Liberian bishops summoned to Rome over alleged sex scandal

ROME – Last week representatives of the Liberian bishops’ conference traveled to the Vatican to address accusations from a local priest that two of the country’s bishops were guilty of soliciting him for sex.

Bishop Anthony Borwah, President of the Liberia Bishops’ Conference, traveled to Rome to meet with Vatican officials after Father Gabriel Sawyer, a parish priest from Monrovia, raised accusations against the current Archbishop Lewis Zeigler, who heads the archdiocese, and against Bishop Andrew Karnley of Cape Palmas – located on Liberia’s southern coast – of sexual advances and abuses of power.

Reportedly accompanying Borwah to the Vatican were Father Dennis Cephus Nimene, secretary of the bishops’ conference and Archbishop Dagoberto Campos Salas, Vatican envoy to Liberia.

In a lengthy 17-page August 2018 letter to Campos Salas, Sawyer said that when he was in seminary in Monrovia in 1997, Karnley, who was vocations director at the time, had made inappropriate advances and attempted to have sex with him while on trips to say Mass outside of the seminary.

Sawyer alleges that after refusing, Karnley threatened to block his ordination to the priesthood and made his life both pre- and post-ordination difficult. When Zeigler was named archbishop of Monrovia in 2011, Sawyer said he also made sexual advances, and harassed him after he resisted.

According to Sawyer, the alleged abuses went on for some 14 years. In his letter, published on the Liberian news site Front Page Africa, the priest said he was “constantly and systematically molested” by Karnley and Zeigler, and that he has suffered numerous psychological and mental molestations “as a result of my refusal to have sexual intercourse.”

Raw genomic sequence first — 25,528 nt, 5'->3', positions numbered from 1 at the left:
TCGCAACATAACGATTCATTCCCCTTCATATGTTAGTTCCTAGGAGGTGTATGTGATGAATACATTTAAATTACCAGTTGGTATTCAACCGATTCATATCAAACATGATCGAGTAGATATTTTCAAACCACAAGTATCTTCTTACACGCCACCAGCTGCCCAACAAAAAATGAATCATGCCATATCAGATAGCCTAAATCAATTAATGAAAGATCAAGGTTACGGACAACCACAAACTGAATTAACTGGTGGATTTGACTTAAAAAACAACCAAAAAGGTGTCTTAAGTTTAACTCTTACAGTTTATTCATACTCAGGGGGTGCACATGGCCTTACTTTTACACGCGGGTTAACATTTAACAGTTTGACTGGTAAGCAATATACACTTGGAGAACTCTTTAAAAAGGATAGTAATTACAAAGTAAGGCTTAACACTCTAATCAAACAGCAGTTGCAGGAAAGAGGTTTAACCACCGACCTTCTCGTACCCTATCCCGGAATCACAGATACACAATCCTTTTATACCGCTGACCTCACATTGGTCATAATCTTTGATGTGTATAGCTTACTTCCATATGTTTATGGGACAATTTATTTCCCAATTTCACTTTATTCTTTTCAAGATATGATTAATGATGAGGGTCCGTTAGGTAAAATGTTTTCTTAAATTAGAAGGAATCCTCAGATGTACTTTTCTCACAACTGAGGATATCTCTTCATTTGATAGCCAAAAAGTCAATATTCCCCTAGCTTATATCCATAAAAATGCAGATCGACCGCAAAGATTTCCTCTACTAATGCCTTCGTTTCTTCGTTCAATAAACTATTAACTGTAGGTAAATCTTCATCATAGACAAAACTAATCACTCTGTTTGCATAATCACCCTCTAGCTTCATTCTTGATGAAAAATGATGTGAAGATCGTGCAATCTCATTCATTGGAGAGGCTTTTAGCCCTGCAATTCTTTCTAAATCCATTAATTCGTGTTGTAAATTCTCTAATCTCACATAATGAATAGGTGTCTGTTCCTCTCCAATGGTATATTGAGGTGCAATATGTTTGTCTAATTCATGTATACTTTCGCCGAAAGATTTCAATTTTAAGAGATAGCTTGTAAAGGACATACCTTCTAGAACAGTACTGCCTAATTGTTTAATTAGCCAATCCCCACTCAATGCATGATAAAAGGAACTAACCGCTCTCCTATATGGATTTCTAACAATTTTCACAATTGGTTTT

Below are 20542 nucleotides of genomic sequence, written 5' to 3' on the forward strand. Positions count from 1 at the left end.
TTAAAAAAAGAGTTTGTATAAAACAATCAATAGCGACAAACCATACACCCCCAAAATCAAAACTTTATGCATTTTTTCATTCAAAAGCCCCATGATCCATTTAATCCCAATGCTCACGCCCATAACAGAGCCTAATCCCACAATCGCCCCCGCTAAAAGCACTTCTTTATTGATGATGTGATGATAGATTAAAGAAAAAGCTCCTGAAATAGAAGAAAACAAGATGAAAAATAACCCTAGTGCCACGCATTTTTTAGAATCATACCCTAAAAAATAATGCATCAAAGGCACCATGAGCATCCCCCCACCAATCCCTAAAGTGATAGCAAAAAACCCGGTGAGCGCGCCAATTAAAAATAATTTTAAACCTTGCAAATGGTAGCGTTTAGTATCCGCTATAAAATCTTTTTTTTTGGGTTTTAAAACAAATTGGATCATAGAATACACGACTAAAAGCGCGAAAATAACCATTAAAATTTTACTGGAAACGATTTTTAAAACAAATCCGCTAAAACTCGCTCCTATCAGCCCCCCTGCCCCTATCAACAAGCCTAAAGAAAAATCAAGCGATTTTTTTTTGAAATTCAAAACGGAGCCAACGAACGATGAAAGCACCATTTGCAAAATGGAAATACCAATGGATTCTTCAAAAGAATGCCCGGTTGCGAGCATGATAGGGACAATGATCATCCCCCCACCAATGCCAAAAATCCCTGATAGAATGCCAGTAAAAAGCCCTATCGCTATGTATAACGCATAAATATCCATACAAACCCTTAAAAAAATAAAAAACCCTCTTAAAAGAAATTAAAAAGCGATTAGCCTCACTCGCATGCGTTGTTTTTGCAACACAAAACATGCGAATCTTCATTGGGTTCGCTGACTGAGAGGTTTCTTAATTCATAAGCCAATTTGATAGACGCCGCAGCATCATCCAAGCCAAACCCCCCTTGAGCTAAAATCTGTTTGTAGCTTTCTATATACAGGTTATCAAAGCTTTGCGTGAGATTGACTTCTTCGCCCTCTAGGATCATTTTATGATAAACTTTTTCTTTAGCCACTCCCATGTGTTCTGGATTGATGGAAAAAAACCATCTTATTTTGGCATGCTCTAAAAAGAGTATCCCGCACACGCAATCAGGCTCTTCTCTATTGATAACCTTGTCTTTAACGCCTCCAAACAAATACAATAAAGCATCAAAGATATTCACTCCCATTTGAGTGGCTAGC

Despite his alleged abuse and mistreatment in seminary, Sawyer said he “kept quiet in order to save my vocation.”

“This is the honorable thing any Seminarian and even most priests will choose to do. Because of this culture of threats and intimidation from some church leaders in Liberia and Africa at large we will choose to be quiet,” he said, adding that “this culture of silence in the face of molestation cut across all facets of our society and it is prevalent most especially in the local Liberian church.”

Sawyer in his letter said he believed the mistreatment and intimidation would end once he was ordained, however, he said Karnley continued to make his priestly life difficult, threatening to “torture” him until he left the priesthood.

Among the alleged retaliations Sawyer said he suffered were the refusal to give him a stipend, forcing him to at times beg friends and fellow priests for food; and being accused of having inappropriate relationships with women and of political campaigning.

He said he was also accused of financial misdealing at one of his parishes and the attached school after refusing advances from Zeigler and was not assigned to parishes for long periods of time.

“I was so frustrated with his continuous violation of my dignity and personality,” he said in the letter. “I was stabbed in the back by the Bishop who should be the shepherd of all the priests. I felt so hurt, and it really destroyed my ability to work hard for God.”